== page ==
SINGAPORE - Local voices are taking the spotlight at this year's Singapore Writers Festival, with 242 Singaporean writers featured during the 10-day event.
Some of the most well-known are featured in an anthology of 50 new pieces of writing, collected in a hefty two-volume, 636-page anthology called Singathology to be launched on Nov 5 during the festival.
Edited by writer Gwee Li Sui, the volumes commemorate the nation's Golden Jubilee. Accordingly, they represent Singapore's multi-lingual heritage as well as the diversity of its literary scene.
Poetry, prose, comics and plays are included. Pieces written in Chinese, Malay and Tamil are accompanied by English translations.
Contributors include poet Edwin Thumboo, poet KTM Iqbal, graphic novelist Troy Chin, xinyao composer and singer Liang Wern Fook and writer-playwright Ovidia Yu.
The festival was launched Friday evening (Oct 30) at The Arts House by Minister of Culture, Community and Youth, Grace Fu. The Ministry's Parliamentary Secretary Baey Yam Keng was also in attendance.
Speaking to an audience comprising writers and artists, Ms Fu affirmed the importance of local literature and the government's commitment to building it up.
"We need a Singapore literature... that we can interpret through the lens of our own experiences, and our unique cultural memory," she said.
This year's festival, titled Island Of Dreams, will focus on breaking down traditional boundaries between languages and artforms, said its festival director Yeow Kai Chai.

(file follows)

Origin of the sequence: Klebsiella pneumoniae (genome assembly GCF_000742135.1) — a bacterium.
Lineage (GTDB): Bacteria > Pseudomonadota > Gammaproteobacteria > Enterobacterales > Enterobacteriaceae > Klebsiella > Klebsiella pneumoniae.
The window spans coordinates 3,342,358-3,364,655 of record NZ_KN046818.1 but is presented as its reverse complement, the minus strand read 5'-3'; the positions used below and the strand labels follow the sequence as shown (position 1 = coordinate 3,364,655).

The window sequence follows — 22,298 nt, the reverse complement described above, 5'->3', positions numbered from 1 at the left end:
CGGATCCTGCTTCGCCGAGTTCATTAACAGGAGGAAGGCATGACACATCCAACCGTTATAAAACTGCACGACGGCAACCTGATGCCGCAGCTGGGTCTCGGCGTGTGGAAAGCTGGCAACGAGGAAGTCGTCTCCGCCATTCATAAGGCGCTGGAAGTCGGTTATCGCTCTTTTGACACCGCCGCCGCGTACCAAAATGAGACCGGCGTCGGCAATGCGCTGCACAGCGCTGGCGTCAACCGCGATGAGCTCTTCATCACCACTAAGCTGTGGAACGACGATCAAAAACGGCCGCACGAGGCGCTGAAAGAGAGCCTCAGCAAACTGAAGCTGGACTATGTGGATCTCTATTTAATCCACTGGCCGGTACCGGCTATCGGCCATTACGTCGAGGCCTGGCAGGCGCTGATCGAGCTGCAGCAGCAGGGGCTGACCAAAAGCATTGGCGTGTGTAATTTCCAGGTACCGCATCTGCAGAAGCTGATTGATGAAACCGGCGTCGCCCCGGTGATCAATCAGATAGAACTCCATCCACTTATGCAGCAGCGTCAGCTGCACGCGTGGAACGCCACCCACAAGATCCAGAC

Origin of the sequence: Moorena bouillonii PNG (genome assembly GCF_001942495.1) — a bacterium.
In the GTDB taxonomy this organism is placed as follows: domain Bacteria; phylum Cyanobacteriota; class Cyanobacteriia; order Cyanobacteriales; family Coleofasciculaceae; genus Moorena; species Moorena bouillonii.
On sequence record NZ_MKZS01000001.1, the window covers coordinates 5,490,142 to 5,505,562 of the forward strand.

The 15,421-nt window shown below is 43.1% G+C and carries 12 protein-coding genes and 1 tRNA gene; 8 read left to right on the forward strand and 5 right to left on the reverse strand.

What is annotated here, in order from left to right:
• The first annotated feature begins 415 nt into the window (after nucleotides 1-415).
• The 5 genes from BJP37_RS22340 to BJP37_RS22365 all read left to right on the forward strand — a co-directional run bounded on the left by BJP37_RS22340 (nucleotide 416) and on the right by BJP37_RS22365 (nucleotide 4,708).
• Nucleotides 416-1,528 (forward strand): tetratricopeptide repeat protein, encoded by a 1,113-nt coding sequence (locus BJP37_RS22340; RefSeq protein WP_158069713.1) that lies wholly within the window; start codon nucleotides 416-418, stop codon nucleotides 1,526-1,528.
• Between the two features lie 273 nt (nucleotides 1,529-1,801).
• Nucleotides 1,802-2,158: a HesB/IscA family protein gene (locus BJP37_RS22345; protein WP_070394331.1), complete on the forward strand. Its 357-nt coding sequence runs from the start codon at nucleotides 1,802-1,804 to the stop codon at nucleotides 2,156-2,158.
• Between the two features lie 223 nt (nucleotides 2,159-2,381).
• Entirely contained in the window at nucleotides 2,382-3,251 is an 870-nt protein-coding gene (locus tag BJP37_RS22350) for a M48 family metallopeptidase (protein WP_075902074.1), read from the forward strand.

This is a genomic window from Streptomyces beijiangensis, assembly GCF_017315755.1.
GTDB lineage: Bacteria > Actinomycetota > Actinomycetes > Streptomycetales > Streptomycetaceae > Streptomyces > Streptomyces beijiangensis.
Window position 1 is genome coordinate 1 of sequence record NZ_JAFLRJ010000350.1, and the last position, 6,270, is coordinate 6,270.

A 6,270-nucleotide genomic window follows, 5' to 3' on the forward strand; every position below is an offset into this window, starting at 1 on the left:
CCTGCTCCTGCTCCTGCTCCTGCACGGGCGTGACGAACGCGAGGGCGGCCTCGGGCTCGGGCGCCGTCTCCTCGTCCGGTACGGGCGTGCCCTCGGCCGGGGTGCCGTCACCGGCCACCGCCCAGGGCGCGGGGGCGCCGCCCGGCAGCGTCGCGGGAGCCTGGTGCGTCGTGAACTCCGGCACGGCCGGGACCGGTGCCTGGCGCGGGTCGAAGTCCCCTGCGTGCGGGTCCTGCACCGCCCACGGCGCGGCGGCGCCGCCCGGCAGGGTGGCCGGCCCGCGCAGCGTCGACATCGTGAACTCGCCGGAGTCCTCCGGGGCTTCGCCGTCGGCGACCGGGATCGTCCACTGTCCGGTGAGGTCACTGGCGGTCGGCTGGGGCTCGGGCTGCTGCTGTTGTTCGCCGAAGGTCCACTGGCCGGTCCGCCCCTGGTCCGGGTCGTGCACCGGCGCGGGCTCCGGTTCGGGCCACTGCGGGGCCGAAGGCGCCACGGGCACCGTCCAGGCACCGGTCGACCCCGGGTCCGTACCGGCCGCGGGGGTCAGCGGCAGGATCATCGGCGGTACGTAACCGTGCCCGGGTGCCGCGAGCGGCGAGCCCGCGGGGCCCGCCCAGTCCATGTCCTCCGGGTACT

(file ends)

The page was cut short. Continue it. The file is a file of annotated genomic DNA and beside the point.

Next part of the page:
The lineup of 300 events runs the gamut from rock concerts and a translation symposium, to visual art exhibitions and film screenings. It runs till Nov 8.
Although critics have said that the multidisciplinary approach risks overshadowing writers, Yeow hoped that the festival would help visitors "discover that the written word, presented in its variety of forms of a book, a play, a song or poetry, is a powerful tool to appreciate the world around us and voice our hopes and dreams".
In this spirit, the launch event embraced several artforms. New Zealander folk singer Hollie Fullbrook, from the Kiwi indie band Tiny Ruins, debuted her latest single, A Million Flowers. Dr Gwee went on stage to read New World, a poem he had written for the festival.
Later in the festival, The Straits Times' senior writers Wong Kim Hoh, Wong Ah Yoke and Rohit Brijnath will share their respective fields of expertise at the ST Conversations panels.
Another highlight is 17,000 Islands Dreaming, the festival's Indonesia-focused event curated by The Arts House running till Nov 7.
Indonesian poet and political critic Goenawan Mohamad will speak on the state of writing in Indonesia, while three Indonesian, English and French translators will do performance readings with a Javanese translator.
•The Straits Times is the official media partner of the Singapore Writers Festival. For more stories on the festival, go to www.straitstimes.com/tags/singapore-writers-festival-2015